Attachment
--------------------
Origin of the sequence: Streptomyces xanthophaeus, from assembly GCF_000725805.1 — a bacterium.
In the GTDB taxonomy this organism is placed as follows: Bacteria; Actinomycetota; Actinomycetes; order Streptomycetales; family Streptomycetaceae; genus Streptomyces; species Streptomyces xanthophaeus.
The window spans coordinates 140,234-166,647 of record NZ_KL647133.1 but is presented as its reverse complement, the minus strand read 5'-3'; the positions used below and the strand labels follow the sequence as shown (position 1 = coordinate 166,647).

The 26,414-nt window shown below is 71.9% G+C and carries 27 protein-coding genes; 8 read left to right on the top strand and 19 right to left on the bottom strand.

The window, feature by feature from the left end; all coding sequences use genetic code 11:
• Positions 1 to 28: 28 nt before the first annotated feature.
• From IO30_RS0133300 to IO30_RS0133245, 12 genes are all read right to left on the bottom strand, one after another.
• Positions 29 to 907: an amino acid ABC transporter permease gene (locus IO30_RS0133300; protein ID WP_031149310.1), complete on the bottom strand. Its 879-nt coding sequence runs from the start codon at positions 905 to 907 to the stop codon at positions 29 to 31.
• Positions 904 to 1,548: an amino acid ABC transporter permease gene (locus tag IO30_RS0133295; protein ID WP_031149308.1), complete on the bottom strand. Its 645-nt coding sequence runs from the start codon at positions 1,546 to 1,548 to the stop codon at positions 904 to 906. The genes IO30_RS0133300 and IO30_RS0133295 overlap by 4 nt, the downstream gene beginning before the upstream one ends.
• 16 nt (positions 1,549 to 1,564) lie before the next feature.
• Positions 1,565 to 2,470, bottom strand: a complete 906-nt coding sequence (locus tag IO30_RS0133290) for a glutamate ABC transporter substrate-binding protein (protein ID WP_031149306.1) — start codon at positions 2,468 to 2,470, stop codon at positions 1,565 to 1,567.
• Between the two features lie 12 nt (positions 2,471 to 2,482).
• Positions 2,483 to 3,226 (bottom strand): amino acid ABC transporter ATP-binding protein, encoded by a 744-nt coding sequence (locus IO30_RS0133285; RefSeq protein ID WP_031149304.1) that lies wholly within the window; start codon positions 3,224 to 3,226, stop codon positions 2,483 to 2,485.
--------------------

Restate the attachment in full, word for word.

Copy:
Origin of the sequence: Streptomyces xanthophaeus, from assembly GCF_000725805.1 — a bacterium.
In the GTDB taxonomy this organism is placed as follows: Bacteria; Actinomycetota; Actinomycetes; order Streptomycetales; family Streptomycetaceae; genus Streptomyces; species Streptomyces xanthophaeus.
The window spans coordinates 140,234-166,647 of record NZ_KL647133.1 but is presented as its reverse complement, the minus strand read 5'-3'; the positions used below and the strand labels follow the sequence as shown (position 1 = coordinate 166,647).

The 26,414-nt window shown below is 71.9% G+C and carries 27 protein-coding genes; 8 read left to right on the top strand and 19 right to left on the bottom strand.

The window, feature by feature from the left end; all coding sequences use genetic code 11:
• Positions 1 to 28: 28 nt before the first annotated feature.
• From IO30_RS0133300 to IO30_RS0133245, 12 genes are all read right to left on the bottom strand, one after another.
• Positions 29 to 907: an amino acid ABC transporter permease gene (locus IO30_RS0133300; protein ID WP_031149310.1), complete on the bottom strand. Its 879-nt coding sequence runs from the start codon at positions 905 to 907 to the stop codon at positions 29 to 31.
• Positions 904 to 1,548: an amino acid ABC transporter permease gene (locus tag IO30_RS0133295; protein ID WP_031149308.1), complete on the bottom strand. Its 645-nt coding sequence runs from the start codon at positions 1,546 to 1,548 to the stop codon at positions 904 to 906. The genes IO30_RS0133300 and IO30_RS0133295 overlap by 4 nt, the downstream gene beginning before the upstream one ends.
• 16 nt (positions 1,549 to 1,564) lie before the next feature.
• Positions 1,565 to 2,470, bottom strand: a complete 906-nt coding sequence (locus tag IO30_RS0133290) for a glutamate ABC transporter substrate-binding protein (protein ID WP_031149306.1) — start codon at positions 2,468 to 2,470, stop codon at positions 1,565 to 1,567.
• Between the two features lie 12 nt (positions 2,471 to 2,482).
• Positions 2,483 to 3,226 (bottom strand): amino acid ABC transporter ATP-binding protein, encoded by a 744-nt coding sequence (locus IO30_RS0133285; RefSeq protein ID WP_031149304.1) that lies wholly within the window; start codon positions 3,224 to 3,226, stop codon positions 2,483 to 2,485.